According to Nordic freight associations, drivers and trade unions, wage dumping, violation of driving time and rest periods as well as living in a lorry, staying in the home country only every six months in extreme cases, is the reality on Europe’s roads. However, following the liberalisation of road freight transport, the European Commission is sitting back, putting the ball in the corner of European Social partners and EU Member States. They could enter a dialogue and improve controls, was the little helpful comment of the Commission.
The sometimes rather extremely precarious and inacceptable working conditions for HGV drivers were discussed during a discussion event organised by the European Parliament. Erik Ostergaard, CEO of the Nordic Logistics Association, said that the pressure on Nordic haulage companies would steadily increase. In the past, costs for freight transport were divided into equal thirds, i.e. capital costs for HGVs, fuel costs and wages. Vehicle and fuel costs had remained constant; however, hauliers from other EU countries would massively push wages down. There were for example Filipino drivers with Latvian vehicle documents, who would drive on European roads for 670 Euro a month. Due to such wage and social dumping, Denmark alone had lost 9,000 jobs over the past four years.

Another problem for Nordic hauliers was the so-called cabotage rule. Cabotage is the carriage of goods between two points in one EU Member State by an operator based in another EU Member State. In particular the cabotage of German hauliers would be a problem for Danish transport companies: with regard to cross-border transport, the market share of Danish hauliers had fallen from 50 to 20 %, whilst German HGV drivers were able to increase their share from 30 to 50 % and East European drivers theirs from under 10 to over 20 %.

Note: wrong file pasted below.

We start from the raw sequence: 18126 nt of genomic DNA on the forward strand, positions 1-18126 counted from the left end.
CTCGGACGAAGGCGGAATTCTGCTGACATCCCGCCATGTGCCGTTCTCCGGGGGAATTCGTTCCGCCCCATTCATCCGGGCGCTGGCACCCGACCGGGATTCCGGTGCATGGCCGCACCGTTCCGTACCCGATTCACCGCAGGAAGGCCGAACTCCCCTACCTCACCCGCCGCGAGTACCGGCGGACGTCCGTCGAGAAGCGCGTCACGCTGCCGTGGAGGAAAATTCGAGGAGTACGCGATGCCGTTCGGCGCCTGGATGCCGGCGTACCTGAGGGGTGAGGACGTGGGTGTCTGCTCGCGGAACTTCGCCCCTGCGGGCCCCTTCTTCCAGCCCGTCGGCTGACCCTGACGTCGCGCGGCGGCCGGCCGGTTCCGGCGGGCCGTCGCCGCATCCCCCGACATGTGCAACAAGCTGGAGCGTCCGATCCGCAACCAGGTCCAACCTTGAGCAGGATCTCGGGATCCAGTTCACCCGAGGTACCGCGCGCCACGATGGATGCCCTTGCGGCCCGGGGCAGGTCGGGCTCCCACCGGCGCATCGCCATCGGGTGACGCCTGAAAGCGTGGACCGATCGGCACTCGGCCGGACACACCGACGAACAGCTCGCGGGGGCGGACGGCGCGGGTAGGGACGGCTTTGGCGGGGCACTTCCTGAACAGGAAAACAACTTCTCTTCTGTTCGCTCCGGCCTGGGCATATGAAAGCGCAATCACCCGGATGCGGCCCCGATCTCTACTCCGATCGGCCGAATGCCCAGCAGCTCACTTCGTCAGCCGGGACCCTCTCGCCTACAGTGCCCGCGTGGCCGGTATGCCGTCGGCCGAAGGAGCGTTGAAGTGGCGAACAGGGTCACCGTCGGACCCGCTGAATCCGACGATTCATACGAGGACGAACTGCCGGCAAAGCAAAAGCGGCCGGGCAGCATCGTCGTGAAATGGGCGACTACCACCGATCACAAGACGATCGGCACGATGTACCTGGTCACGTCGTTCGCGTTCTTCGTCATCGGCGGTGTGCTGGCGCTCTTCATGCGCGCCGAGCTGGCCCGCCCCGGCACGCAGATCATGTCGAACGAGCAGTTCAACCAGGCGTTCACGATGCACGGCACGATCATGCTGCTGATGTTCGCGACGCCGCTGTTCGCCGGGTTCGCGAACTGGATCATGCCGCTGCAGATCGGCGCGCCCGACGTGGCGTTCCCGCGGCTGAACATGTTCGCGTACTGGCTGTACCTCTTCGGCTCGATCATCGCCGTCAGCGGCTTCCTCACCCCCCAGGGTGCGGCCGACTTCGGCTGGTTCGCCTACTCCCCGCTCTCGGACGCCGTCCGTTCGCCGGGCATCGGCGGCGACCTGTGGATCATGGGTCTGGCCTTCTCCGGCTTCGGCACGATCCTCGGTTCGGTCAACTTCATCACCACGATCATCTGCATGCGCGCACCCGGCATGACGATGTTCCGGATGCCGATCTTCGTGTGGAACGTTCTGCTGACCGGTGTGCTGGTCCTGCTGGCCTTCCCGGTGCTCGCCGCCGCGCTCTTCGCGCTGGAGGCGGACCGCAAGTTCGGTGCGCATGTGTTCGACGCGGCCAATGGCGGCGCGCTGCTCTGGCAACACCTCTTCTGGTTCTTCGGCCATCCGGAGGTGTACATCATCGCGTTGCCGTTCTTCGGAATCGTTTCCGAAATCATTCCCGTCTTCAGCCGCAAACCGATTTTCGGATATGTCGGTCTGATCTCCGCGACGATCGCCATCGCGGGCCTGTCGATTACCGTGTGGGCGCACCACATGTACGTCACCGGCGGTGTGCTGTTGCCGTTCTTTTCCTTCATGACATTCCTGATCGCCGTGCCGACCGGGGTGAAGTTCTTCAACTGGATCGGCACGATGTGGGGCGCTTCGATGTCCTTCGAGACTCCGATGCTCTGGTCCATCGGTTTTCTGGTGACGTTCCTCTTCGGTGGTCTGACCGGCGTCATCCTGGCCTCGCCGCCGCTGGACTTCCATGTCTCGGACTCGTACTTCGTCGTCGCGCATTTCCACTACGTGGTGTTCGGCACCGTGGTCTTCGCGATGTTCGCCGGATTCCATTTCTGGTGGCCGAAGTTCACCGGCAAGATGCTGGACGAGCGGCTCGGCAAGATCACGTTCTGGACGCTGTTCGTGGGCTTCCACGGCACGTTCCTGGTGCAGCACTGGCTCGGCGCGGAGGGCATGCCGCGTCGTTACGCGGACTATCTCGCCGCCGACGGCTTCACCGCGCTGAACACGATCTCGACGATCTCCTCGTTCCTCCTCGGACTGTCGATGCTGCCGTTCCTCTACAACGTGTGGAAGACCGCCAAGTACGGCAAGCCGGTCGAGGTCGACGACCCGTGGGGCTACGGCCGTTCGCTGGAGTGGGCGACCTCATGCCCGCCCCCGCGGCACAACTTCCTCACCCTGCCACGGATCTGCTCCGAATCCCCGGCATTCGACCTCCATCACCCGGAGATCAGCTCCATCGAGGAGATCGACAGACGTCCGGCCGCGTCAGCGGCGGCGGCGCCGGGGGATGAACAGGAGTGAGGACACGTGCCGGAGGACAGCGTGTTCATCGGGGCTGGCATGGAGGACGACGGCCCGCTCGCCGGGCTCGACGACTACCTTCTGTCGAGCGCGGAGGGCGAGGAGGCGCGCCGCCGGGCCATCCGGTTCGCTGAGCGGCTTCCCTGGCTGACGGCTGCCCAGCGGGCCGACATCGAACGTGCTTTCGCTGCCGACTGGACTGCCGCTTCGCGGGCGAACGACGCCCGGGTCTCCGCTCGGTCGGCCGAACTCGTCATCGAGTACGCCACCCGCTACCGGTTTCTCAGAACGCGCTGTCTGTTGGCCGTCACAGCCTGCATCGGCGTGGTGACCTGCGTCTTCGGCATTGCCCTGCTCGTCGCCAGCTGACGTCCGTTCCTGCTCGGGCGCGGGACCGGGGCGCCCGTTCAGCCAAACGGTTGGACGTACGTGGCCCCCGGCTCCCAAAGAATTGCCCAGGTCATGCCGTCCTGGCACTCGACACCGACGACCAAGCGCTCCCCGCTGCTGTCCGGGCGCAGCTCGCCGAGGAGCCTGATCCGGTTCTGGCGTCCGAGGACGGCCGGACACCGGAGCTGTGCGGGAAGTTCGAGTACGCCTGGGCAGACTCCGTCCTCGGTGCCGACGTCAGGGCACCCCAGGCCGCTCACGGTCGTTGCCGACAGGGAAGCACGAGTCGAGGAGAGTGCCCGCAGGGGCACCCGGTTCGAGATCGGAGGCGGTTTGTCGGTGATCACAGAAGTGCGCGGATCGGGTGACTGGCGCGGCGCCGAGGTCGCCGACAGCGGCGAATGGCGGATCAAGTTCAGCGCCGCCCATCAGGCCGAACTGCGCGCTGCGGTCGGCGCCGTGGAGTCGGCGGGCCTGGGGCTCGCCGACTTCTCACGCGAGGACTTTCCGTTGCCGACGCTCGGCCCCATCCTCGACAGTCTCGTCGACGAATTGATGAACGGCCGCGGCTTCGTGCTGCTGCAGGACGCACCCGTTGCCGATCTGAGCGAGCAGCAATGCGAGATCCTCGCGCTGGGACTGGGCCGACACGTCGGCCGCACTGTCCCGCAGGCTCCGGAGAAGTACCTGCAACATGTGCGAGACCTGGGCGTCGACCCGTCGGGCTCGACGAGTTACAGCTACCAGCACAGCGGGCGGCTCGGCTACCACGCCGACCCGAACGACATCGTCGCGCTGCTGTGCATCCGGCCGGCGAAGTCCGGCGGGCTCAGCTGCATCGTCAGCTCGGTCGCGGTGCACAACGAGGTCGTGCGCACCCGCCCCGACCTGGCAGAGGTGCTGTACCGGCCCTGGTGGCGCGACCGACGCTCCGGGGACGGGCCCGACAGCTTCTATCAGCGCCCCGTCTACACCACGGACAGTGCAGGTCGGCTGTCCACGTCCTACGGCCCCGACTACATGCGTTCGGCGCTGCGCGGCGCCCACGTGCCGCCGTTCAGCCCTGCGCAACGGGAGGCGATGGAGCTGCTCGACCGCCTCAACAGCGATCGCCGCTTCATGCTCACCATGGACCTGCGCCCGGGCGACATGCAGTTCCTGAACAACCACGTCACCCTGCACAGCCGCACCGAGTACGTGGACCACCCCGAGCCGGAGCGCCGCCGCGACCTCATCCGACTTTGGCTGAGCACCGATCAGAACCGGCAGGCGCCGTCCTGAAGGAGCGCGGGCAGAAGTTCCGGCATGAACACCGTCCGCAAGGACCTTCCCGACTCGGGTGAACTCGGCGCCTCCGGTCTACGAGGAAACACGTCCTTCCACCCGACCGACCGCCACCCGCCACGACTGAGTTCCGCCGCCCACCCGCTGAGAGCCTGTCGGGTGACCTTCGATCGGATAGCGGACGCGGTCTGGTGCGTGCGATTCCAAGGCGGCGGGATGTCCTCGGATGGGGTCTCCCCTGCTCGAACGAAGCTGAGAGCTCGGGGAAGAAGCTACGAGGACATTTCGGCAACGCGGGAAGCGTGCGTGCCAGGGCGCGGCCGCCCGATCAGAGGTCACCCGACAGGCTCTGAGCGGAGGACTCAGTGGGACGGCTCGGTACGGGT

Mariusz Krawczyk, a lorry driver from France, described the current situation of East European HGV drivers. These colleagues would live, sleep and eat on car parks. Their work was extremely badly paid and they would see their families only rarely. According to his information, the wage difference of an East European compared to a French driver would be about 1,000 Euro. Krawczyk commented that only 15 to 20 years ago, the job of lorry driver was sought after by young people. Today, in spite of high unemployment rates, the bad working conditions meant that nobody is interested anymore.

Roberto Parrillo, President of the European Transport Workers' Federation, largely confirmed the observations of the French lorry driver. What was needed was fair competition; unfortunately, it did not exist in practice. Apart from that, nobody would control existing legal provisions; there were frequent breaches of the law and many cases of social dumping. His Estonian trade union colleague Peep Peterson added that working conditions had tremendously deteriorated over the past twenty years: in the past, there had been 2 people in the driver’s cabin, accommodation at a hotel had been a matter of course and wages had been appropriate. All this no longer existed.

The Commission, which had pushed the liberalisation of road freight transport forward, disappointed at the discussion event: according to the Commission, social partners shall enter a dialogue and Member States should strengthen road checks. Unfortunately, there was no mention of repairing the legal bases, which obviously significantly contributed to the current situation. Hence, an early end of wage and social dumping on European roads seems to be a long way off.